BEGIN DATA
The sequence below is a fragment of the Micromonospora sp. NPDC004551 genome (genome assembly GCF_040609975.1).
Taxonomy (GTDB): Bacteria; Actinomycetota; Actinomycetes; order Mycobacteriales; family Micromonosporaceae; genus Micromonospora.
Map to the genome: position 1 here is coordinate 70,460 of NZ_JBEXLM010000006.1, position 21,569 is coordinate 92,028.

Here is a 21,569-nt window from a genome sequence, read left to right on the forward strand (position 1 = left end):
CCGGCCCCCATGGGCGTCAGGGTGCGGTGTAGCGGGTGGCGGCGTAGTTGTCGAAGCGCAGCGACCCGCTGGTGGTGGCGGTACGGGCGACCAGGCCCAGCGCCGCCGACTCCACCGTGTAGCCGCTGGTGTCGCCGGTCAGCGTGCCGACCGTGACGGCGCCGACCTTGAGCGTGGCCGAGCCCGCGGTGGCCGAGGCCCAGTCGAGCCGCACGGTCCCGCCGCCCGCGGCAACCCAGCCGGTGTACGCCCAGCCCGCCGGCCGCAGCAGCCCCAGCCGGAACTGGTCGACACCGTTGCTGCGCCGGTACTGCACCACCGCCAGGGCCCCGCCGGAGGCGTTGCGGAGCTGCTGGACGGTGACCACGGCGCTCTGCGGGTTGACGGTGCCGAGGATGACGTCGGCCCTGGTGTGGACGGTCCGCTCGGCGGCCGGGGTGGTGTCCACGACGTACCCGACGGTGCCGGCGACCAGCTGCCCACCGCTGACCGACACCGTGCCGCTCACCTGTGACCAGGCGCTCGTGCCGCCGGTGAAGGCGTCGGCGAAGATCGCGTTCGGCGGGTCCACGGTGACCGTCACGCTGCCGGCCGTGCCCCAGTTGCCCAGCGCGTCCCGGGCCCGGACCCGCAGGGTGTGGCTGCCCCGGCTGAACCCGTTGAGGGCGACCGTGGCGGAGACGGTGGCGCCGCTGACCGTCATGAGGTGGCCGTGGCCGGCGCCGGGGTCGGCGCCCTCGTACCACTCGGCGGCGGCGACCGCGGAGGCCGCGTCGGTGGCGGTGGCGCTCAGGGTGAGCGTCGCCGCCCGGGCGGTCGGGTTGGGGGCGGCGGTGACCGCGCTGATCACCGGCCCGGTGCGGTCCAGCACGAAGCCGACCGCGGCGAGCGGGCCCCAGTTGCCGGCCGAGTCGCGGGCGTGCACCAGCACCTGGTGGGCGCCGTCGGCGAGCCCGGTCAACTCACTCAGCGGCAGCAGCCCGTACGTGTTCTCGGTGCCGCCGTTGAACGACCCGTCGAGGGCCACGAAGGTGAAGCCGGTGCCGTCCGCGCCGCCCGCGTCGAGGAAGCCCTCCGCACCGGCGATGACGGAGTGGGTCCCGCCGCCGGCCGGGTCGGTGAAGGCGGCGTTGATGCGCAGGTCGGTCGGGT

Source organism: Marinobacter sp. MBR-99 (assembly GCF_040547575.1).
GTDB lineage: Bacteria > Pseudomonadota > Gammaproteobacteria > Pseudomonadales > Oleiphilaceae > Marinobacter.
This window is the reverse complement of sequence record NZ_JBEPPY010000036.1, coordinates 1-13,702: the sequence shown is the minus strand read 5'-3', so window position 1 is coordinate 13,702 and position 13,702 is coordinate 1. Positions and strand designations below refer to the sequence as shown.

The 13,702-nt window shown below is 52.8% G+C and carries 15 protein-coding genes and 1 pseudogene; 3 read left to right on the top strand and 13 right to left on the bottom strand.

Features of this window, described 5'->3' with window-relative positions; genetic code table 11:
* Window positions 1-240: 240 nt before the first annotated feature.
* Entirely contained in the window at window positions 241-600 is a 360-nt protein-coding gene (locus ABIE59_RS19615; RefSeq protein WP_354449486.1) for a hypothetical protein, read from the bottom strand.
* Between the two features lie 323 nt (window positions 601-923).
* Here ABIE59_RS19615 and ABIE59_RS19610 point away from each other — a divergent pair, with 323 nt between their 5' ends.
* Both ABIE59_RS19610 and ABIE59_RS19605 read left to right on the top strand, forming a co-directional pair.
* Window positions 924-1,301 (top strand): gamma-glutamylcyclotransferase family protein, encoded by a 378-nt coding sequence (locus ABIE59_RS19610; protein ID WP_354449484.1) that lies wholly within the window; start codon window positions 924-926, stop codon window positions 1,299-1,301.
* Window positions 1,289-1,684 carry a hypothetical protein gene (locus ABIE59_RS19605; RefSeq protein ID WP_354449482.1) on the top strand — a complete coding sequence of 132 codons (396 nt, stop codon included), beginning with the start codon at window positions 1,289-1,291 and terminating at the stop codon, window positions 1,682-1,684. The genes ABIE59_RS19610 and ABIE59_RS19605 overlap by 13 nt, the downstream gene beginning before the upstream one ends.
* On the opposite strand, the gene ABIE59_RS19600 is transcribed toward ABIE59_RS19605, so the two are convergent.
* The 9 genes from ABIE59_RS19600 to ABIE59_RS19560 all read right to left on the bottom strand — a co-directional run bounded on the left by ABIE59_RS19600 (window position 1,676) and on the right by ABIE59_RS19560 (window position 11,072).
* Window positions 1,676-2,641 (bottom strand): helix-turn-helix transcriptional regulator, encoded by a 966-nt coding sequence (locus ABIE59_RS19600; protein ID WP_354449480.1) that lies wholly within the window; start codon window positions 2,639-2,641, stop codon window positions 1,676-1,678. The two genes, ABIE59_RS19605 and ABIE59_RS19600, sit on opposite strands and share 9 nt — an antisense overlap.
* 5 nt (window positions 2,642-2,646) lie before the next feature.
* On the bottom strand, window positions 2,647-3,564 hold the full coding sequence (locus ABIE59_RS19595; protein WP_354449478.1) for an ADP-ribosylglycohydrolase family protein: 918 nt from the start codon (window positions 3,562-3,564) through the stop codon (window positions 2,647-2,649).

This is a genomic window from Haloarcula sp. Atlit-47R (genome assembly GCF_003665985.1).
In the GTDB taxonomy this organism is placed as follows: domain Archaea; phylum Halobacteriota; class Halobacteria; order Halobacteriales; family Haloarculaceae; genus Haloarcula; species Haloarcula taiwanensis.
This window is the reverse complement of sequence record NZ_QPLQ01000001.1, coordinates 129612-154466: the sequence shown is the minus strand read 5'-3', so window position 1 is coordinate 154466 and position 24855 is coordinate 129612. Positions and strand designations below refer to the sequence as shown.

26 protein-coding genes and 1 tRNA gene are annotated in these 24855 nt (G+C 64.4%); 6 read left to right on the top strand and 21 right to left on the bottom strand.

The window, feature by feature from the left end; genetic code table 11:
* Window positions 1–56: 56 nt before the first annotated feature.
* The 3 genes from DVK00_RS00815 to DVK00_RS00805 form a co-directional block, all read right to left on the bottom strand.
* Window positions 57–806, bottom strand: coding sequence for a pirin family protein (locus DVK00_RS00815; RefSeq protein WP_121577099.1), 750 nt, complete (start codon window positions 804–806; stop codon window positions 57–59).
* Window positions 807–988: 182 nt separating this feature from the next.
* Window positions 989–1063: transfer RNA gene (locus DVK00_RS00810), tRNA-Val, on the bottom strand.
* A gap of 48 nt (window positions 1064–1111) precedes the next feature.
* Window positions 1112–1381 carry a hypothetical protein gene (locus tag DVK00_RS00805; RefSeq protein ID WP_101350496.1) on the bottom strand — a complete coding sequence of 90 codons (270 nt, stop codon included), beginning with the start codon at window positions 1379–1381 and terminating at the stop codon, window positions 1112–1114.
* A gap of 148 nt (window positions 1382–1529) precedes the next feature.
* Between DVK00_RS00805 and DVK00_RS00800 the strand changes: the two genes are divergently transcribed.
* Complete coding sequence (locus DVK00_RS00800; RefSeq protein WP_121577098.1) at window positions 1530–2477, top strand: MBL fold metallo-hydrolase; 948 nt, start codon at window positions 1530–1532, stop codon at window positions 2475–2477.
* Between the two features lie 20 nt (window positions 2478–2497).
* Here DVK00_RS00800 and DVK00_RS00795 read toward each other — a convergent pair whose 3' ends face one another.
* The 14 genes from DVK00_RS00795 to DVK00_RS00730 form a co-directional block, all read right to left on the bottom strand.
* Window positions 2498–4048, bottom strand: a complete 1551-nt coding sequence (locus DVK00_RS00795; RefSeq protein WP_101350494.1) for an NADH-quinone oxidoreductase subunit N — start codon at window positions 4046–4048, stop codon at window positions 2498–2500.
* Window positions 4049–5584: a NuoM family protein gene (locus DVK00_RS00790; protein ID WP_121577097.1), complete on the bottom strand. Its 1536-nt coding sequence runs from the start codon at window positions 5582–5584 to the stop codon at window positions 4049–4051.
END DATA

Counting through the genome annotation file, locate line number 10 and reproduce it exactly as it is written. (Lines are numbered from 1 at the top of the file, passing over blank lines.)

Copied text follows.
Features of this window, described 5'->3' with window-relative positions; genetic code table 11: